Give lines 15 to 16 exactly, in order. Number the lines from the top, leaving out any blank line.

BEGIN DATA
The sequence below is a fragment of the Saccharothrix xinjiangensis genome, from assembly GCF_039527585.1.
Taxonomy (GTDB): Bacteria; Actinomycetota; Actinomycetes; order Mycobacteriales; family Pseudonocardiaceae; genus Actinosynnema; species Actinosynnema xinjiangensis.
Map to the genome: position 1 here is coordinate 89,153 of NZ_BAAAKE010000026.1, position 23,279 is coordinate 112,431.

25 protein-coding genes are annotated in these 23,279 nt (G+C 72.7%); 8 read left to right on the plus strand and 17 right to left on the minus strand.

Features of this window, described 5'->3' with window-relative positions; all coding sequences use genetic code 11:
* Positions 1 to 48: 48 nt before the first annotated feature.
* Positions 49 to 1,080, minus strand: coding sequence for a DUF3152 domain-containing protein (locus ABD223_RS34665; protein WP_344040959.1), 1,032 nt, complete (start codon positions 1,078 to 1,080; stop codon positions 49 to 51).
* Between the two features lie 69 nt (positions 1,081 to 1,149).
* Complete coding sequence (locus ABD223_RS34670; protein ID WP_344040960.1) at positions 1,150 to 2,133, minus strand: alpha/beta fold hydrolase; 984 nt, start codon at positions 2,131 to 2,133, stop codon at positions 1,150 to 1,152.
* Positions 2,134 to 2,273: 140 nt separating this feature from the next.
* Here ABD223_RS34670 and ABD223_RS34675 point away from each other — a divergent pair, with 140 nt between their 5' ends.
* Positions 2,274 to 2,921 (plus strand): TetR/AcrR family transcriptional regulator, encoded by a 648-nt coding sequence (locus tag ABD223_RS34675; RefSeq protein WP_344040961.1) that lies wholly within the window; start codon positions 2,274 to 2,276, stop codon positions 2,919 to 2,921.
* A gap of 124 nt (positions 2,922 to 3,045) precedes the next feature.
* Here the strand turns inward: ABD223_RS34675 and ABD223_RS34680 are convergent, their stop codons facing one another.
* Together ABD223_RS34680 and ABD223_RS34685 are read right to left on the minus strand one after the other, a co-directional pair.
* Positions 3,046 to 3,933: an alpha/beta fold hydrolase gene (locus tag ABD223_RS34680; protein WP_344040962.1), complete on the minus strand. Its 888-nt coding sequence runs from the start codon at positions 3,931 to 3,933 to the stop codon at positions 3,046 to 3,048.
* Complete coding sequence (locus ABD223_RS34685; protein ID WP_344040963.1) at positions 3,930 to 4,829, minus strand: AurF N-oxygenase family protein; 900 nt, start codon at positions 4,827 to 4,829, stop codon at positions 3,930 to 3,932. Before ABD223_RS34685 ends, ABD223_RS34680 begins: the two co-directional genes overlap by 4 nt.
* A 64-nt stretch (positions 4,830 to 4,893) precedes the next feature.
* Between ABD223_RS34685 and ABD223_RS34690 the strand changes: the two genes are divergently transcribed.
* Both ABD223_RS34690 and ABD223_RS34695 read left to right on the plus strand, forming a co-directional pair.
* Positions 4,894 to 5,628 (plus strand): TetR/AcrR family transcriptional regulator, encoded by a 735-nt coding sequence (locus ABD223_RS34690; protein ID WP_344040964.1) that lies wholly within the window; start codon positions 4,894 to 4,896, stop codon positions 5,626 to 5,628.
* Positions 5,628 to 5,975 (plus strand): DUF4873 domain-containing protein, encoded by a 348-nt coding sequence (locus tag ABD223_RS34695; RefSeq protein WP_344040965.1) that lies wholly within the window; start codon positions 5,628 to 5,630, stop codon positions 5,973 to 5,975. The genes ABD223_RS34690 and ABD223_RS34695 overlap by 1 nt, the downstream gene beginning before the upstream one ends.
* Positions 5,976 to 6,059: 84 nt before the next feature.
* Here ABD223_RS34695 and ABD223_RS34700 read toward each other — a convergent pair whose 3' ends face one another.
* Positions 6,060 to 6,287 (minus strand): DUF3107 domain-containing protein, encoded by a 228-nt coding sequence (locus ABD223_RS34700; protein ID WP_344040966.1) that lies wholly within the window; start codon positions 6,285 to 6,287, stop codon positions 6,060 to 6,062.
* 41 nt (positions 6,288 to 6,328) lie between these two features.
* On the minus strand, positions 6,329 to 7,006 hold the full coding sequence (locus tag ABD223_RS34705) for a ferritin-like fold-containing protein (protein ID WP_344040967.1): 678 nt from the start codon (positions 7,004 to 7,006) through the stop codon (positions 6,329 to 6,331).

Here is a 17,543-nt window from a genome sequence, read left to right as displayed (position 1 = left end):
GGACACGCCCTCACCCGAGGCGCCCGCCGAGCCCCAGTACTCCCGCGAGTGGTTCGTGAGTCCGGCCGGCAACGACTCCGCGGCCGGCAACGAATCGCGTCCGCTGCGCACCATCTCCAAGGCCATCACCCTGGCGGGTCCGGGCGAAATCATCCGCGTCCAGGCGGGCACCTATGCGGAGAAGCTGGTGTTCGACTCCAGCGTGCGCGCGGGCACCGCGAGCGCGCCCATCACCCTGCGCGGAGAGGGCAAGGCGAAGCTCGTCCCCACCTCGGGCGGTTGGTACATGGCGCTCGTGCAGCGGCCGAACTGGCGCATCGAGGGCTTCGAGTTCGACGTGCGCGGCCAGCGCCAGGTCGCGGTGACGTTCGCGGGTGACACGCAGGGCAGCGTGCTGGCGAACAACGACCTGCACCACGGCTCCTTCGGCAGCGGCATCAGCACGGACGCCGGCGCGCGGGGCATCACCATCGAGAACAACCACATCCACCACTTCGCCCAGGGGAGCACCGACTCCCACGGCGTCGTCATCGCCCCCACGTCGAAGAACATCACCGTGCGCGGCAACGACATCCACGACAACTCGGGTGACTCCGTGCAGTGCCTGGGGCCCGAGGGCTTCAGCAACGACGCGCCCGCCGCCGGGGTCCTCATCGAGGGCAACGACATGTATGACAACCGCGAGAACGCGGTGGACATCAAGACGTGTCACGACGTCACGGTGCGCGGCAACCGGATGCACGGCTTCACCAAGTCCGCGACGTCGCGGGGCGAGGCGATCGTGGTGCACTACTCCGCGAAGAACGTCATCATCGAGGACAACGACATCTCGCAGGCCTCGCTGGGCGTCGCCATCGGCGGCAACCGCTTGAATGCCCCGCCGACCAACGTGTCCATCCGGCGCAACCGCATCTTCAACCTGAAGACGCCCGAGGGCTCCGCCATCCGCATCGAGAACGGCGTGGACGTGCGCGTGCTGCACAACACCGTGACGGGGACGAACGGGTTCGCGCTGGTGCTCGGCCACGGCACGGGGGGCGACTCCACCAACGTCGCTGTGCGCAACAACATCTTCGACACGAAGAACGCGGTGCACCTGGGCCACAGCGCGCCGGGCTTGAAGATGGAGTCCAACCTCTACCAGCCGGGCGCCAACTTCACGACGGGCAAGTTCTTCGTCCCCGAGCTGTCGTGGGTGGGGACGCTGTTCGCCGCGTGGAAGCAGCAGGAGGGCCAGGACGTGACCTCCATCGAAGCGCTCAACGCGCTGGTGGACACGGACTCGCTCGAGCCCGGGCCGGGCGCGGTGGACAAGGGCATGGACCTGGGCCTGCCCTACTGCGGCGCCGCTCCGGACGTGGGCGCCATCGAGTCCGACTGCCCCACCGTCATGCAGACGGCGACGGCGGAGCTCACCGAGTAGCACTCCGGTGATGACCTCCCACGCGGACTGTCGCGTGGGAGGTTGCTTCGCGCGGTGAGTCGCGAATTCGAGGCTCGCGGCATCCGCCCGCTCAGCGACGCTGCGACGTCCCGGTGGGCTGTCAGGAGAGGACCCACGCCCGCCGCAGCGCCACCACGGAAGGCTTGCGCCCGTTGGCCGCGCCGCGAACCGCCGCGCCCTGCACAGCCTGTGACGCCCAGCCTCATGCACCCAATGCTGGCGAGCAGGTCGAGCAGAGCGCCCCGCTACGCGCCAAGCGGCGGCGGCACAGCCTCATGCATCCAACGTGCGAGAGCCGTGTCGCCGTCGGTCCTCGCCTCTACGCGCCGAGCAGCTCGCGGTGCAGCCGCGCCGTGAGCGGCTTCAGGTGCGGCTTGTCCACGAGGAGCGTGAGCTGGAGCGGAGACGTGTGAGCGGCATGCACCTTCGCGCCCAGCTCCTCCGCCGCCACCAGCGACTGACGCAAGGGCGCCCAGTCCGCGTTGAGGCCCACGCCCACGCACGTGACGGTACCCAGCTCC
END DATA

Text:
* Together ABD223_RS34680 and ABD223_RS34685 are read right to left on the minus strand one after the other, a co-directional pair.
* Positions 3,046 to 3,933: an alpha/beta fold hydrolase gene (locus tag ABD223_RS34680; protein WP_344040962.1), complete on the minus strand. Its 888-nt coding sequence runs from the start codon at positions 3,931 to 3,933 to the stop codon at positions 3,046 to 3,048.